This commentary is written by Peter Sterling, the executive director of Renewable Energy Vermont.
Incredibly and finally, the Inflation Reduction Act (IRA) has begun the shift to a clean energy America. For the first time ever, the massive resources of the U.S. government will be mobilized to move our country off of climate change-causing fossil fuels and onto renewable energy sources like wind, solar and hydro power.
We are finally looking at a future where renewable energy and other pro-climate technologies will benefit from a level of government support comparable to what the fossil fuel and nuclear industries have received for decades. For the first time, there will be an energy storage tax credit, a comprehensive electric vehicle tax credit, a long-term commitment to a solar tax credit for homeowners, and extra incentives for renewable energy businesses that pay prevailing wages and help to build solar equipment in the U.S.
What does this mean for Vermonters? A lot. First, if you are looking to go solar, you will now get 30% off through a tax credit. Tax credits and rebates will also be available for those who want to make their homes more energy efficient and get rid of their fossil fuel-burning cars and appliances in favor of electric alternatives.
Maybe the biggest game changer of all is that energy storage is now much more affordable. Here in Vermont, we make a lot of solar power when the sun is shining. Sometimes so much that this solar power is sent back out on the New England-wide power grid for other states to use. But when the sun goes down, we end up having to buy power back from this grid, power that is predominantly generated from natural gas and nuclear but also from coal and oil, especially during energy use spikes.
With newly affordable energy storage, Vermont should be able to “save” our excess solar that we make during the day and tap into it at night or during peak usage periods.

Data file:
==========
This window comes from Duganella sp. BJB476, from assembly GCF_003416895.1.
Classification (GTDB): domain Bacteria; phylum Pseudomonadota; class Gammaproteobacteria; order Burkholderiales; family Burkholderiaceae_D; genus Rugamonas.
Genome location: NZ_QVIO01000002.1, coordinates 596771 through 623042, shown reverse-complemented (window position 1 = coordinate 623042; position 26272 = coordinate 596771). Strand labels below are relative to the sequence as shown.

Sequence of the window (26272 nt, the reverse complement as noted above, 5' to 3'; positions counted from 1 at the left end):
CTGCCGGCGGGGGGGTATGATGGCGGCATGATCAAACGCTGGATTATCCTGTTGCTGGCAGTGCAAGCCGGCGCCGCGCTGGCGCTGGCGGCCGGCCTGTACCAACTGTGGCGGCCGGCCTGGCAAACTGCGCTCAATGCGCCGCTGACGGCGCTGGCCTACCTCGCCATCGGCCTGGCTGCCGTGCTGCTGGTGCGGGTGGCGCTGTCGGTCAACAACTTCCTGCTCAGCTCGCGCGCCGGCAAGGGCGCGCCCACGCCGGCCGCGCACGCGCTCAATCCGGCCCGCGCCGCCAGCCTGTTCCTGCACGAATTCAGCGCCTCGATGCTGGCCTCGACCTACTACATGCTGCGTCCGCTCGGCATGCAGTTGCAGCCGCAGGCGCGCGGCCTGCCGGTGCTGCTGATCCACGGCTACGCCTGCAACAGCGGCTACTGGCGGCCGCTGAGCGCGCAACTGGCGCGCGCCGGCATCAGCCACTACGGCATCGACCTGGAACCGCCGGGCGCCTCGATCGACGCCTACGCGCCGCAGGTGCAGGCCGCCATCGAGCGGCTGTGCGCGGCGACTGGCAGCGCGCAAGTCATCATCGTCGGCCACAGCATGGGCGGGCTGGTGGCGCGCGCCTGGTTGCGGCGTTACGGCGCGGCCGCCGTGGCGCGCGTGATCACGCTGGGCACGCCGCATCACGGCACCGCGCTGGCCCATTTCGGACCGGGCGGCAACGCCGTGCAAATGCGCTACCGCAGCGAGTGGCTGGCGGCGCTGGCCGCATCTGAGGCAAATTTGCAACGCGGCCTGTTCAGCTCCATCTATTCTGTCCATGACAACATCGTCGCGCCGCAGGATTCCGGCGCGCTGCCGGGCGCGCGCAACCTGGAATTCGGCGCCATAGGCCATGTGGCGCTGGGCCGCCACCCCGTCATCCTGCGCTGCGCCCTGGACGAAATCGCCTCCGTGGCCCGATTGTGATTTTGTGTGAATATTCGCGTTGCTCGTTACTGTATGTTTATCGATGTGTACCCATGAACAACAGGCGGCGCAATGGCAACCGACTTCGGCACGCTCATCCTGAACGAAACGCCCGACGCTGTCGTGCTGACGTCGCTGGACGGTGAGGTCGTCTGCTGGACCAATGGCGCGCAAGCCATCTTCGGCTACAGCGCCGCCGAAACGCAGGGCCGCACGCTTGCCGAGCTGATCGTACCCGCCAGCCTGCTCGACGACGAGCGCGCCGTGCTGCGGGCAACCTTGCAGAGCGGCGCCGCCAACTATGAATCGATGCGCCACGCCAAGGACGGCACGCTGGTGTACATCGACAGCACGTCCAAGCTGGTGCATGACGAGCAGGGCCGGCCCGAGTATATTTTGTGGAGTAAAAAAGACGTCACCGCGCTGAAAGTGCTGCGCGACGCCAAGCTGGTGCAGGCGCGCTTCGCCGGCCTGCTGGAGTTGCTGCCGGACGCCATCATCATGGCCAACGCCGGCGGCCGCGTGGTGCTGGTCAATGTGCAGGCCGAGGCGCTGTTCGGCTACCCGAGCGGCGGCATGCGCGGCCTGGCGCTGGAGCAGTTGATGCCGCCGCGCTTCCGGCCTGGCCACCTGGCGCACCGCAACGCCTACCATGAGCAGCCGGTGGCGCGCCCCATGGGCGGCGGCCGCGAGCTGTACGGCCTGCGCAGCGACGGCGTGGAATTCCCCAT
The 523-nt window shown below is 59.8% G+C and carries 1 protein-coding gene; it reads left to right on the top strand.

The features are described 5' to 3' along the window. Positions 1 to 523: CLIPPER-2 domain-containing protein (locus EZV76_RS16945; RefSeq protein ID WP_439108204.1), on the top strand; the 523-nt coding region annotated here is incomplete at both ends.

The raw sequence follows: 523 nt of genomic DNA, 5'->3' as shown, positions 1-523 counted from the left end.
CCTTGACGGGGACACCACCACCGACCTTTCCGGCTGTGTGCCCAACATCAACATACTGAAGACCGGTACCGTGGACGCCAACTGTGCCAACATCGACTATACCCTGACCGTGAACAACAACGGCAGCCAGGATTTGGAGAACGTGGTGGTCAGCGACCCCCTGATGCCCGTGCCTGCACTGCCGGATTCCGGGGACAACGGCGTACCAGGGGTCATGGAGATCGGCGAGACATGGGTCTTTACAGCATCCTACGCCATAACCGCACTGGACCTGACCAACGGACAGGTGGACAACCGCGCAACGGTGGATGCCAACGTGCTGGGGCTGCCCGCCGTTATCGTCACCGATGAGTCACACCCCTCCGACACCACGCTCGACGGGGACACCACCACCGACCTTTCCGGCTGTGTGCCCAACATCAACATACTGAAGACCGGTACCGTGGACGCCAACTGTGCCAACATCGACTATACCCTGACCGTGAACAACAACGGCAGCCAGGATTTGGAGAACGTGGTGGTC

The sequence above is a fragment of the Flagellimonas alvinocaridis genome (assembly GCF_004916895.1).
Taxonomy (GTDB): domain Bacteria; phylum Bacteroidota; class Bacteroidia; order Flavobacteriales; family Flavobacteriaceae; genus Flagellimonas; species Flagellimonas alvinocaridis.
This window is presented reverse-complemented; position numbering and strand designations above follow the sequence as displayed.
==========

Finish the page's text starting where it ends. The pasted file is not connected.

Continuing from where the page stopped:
Another benefit from the adrenaline shot of the IRA, Vermont should be able to receive 100% of its electricity from clean energy by 2030, including a doubling or even tripling of our in-state production from renewable sources. This brings with it the benefits of even more well-paying jobs, increased tax revenue and less vulnerability to the price spikes of fossil fuels from wars and political turmoil.
Vermont’s existing law governing renewable energy, the Renewable Energy Standard (RES), was written in 2015. This was a lifetime ago in terms of the climate crisis and what is necessary to solve it. The RES calls for Vermont utilities to get only 75% of their energy from renewables by 2032 with a meager 10% of that generated in-state.
But a new opportunity is upon us. President Joe Biden and the U.S. Congress have kicked the door wide open for Vermont to re-establish itself as a climate leader by making renewable energy, weatherization of our homes and non-fossil-fuel-burning consumer goods so much more affordable.
It’s now up to Gov. Phil Scott to agree to work with the Vermont Legislature to take the important next step in 2023: committing Vermont to reaching a 100% renewable energy goal with much of this generated right here in Vermont. This action would revitalize the once thriving in-state clean industry jobs while ensuring we met our critical clean energy goals and importantly, make Vermont once again a leader in the fight against climate change.